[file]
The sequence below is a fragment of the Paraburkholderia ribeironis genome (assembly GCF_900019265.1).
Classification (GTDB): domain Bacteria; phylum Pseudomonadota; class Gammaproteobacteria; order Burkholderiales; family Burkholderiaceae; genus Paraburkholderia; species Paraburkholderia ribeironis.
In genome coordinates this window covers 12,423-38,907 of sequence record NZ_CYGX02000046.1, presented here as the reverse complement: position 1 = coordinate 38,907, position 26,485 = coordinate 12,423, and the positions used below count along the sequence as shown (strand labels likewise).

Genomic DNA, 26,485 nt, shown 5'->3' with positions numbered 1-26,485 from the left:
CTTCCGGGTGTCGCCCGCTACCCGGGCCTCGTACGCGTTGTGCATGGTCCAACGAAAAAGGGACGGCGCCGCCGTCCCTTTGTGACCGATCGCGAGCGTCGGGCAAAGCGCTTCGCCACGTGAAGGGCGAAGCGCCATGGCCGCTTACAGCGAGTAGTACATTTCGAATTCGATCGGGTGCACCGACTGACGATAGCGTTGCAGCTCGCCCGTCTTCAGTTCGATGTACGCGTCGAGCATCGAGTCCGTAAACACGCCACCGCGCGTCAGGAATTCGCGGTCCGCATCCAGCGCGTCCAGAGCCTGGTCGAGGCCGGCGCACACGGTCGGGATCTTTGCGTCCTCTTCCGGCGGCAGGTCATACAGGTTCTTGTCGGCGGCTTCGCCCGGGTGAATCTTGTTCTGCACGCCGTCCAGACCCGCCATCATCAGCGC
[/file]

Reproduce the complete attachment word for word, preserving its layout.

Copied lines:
The sequence below is a fragment of the Paraburkholderia ribeironis genome (assembly GCF_900019265.1).
Classification (GTDB): domain Bacteria; phylum Pseudomonadota; class Gammaproteobacteria; order Burkholderiales; family Burkholderiaceae; genus Paraburkholderia; species Paraburkholderia ribeironis.
In genome coordinates this window covers 12,423-38,907 of sequence record NZ_CYGX02000046.1, presented here as the reverse complement: position 1 = coordinate 38,907, position 26,485 = coordinate 12,423, and the positions used below count along the sequence as shown (strand labels likewise).

Genomic DNA, 26,485 nt, shown 5'->3' with positions numbered 1-26,485 from the left:
CTTCCGGGTGTCGCCCGCTACCCGGGCCTCGTACGCGTTGTGCATGGTCCAACGAAAAAGGGACGGCGCCGCCGTCCCTTTGTGACCGATCGCGAGCGTCGGGCAAAGCGCTTCGCCACGTGAAGGGCGAAGCGCCATGGCCGCTTACAGCGAGTAGTACATTTCGAATTCGATCGGGTGCACCGACTGACGATAGCGTTGCAGCTCGCCCGTCTTCAGTTCGATGTACGCGTCGAGCATCGAGTCCGTAAACACGCCACCGCGCGTCAGGAATTCGCGGTCCGCATCCAGCGCGTCCAGAGCCTGGTCGAGGCCGGCGCACACGGTCGGGATCTTTGCGTCCTCTTCCGGCGGCAGGTCATACAGGTTCTTGTCGGCGGCTTCGCCCGGGTGAATCTTGTTCTGCACGCCGTCCAGACCCGCCATCATCAGCGC